Kisspeptin, encoded by the Kiss1 gene, which is a metastasis suppressor, and its receptor kiss1r were first identified for their metastasis-suppressive role in cancers.1,2 However, Kiss1r knockout and mutations resulted in idiopathic hypogonadotropic hypogonadism, sexual immaturity, and infertility in humans and mice.3–5 These findings suggest that kisspeptin/kiss1r signaling is pivotal for sexual maturation, and arouses phenomenal interest in the role and functions of such a system on the reproductive axis, especially gonadotropin-releasing hormone (GnRH) secretion and puberty onset.6 GnRH neurons work as the final common pathway through which the brain regulates gonadotropin secretion from the pituitary.7,8 Recently, reports have demonstrated that the expression of kiss1r mRNA in GnRH neurons suggests that kisspeptin-expressing neurons directly innervate GnRH neurons, and kisspeptin/kiss1r signaling is critical for the pubertal activation of GnRH neurons. In addition, activation of GnRH neurons by kisspeptin serves as a neuroendocrine switch for the onset of puberty.9,10 Furthermore, administration of kisspeptin to the brain stimulates an extraordinary release of GnRH and consequent secretion of luteinizing hormone (LH) and follicle-stimulating hormone (FSH). Therefore, it is important to detect the expression of the kisspeptin/kiss1r system both in prepuberty and at the onset of puberty. However, neurons that express the kiss1 mRNA have been found in the preoptic area, especially the anteroventral periventricular nucleus, periventricular nucleus, and anterodorsal preoptic nucleus, and in the hypothalamic arcuate nucleus (ARC) in mice.11 Nonetheless, expressions of kisspeptin and kiss1r in the developmental female rat brain have not been systemically studied.
The hypothalamic–pituitary–gonadal (HPG) axis is responsible for regulating physiological and behavioral reproductive functions. The onset of puberty is pivotal for activation of the reproductive capacity in humans and mammals, and kisspeptin neurons play an essential role in regulating the HPG axis from the perspectives of puberty onset, oscillations of GnRH neuron activity, and preovulatory LH surge. It is important to detect the expression of the kisspeptin/kiss1r system in the developmental female rat brain.
In this study, we detected the expression pattern of the kisspeptin/kiss1r system using immunohistochemistry and Real time Quantitative PCR (qRT-PCR), and the expression of estradiol (E2), LH, and FSH in the serum of female rats. Expression levels of protein and mRNA of the kisspeptin/kiss1r system increased time dependently with aging, and their peak expression was demonstrated in the adult stage. GnRH showed a similar expression pattern to that of the kisspeptin/kiss1r system. Enzyme-linked immunosorbent assay results demonstrated that E2, LH, and FSH secretion increased time dependently from infancy to prepuberty to puberty. Nevertheless, compared with puberty, E2 level was significantly decreased in adult rats. Corresponding to the expression of the kisspeptin/kiss1r system, morphological changes of the ovaries indicated that primordial follicles, primary follicles and growing follicle inhabited the dominant status in infancy, prepuberty, and puberty stages, respectively. Corpora lutea were observed in the adult stage after ovulation. Our study provides an important theoretical basis for future clinical and basic research on infertility.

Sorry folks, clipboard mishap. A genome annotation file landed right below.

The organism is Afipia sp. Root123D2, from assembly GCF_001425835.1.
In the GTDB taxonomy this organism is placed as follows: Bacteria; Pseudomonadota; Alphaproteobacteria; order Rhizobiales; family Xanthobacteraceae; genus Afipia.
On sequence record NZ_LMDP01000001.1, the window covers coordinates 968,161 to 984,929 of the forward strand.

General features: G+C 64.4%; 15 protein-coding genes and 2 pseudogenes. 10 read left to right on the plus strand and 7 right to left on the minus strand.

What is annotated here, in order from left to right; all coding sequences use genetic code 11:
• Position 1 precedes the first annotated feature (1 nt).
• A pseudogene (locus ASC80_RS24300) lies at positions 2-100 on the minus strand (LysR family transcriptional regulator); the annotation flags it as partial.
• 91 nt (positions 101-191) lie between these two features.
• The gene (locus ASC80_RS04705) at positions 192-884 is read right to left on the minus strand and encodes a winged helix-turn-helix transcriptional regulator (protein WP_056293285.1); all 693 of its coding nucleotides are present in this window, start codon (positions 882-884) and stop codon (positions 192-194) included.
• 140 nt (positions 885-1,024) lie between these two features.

Ten pregnant Wistar rats were purchased from the Experimental Animal Center of Shandong University (EACSU, Jinan, Shandong, China), with 20 of their female offspring in different developmental periods. The day the pups were born was considered Day 1 and the female pups were separated from the male rats on Day 7 (n=20). We divided the female rats into four groups according to their birth time and weight12: Day 7, Day 21, Day 35, and Day 63 of the infancy, prepuberty, puberty, and adult stages of postnatal development, respectively. The brain tissues were collected and fixed in every period. This study was approved by the Animal Ethics Committee of Binzhou Medical University (Yantai, China).
2.2. Daily vaginal smears
Estrous periodicity was detected by daily vaginal smears when weaned, and vaginal opening was inspected to assess the onset of puberty.13 The time point at which 50% of the rats overcame the first estrum was designated as puberty; the point at which 50% of the rats underwent two whole ovarian cycles was recorded as the adult stage. The whole estrous cyclicity included the proestrum, oestrum, metestrus, and diestrum, which lasted approximately 60–70 hours, and follicle development occurred during the diestrum.